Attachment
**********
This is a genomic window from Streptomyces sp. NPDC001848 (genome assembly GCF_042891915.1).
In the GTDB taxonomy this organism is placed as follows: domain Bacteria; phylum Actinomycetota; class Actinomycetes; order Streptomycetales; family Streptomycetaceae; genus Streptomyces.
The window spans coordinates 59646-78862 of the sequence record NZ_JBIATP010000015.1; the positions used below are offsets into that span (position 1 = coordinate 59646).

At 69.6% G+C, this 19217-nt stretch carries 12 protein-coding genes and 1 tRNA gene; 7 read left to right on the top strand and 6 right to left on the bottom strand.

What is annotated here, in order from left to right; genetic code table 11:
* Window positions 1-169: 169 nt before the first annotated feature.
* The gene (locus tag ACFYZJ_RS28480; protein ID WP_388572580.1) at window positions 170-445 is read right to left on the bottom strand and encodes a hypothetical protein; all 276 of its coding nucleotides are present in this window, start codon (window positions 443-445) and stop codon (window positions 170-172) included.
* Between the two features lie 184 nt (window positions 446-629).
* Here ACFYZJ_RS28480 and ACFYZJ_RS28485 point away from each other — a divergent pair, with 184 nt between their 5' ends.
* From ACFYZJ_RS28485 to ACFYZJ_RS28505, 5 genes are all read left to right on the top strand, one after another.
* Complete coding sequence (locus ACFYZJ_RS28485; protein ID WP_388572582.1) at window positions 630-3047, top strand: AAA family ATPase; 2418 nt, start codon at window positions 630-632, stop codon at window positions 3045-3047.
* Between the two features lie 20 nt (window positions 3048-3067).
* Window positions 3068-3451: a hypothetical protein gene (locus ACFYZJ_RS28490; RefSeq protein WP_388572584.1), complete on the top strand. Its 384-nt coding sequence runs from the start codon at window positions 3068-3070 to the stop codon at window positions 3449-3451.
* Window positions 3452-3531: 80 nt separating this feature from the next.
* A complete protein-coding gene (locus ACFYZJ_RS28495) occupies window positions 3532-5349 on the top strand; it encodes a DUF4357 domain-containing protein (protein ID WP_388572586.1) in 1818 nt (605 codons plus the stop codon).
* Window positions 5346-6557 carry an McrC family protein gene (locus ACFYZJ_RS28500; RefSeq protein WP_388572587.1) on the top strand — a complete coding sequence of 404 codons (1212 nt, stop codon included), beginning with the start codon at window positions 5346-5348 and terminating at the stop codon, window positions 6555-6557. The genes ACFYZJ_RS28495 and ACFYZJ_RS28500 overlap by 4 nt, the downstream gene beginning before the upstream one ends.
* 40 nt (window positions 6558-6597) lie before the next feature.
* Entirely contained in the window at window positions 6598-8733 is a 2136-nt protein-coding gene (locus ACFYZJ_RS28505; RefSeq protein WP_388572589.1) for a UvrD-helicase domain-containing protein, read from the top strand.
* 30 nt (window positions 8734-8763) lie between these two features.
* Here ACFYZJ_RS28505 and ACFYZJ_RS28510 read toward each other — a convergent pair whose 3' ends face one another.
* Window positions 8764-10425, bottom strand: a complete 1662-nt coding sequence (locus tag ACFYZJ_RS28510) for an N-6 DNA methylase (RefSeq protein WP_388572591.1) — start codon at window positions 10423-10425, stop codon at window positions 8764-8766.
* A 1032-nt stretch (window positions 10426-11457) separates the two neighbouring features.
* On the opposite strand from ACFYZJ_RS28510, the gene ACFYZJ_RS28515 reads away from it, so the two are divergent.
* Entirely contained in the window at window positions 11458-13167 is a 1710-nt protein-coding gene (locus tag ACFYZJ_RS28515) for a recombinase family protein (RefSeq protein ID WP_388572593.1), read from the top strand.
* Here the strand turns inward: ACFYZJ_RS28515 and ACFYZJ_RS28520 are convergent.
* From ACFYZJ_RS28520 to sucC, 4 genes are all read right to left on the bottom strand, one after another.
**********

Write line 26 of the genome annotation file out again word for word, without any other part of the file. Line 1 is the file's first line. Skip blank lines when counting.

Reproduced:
* From ACFYZJ_RS28520 to sucC, 4 genes are all read right to left on the bottom strand, one after another.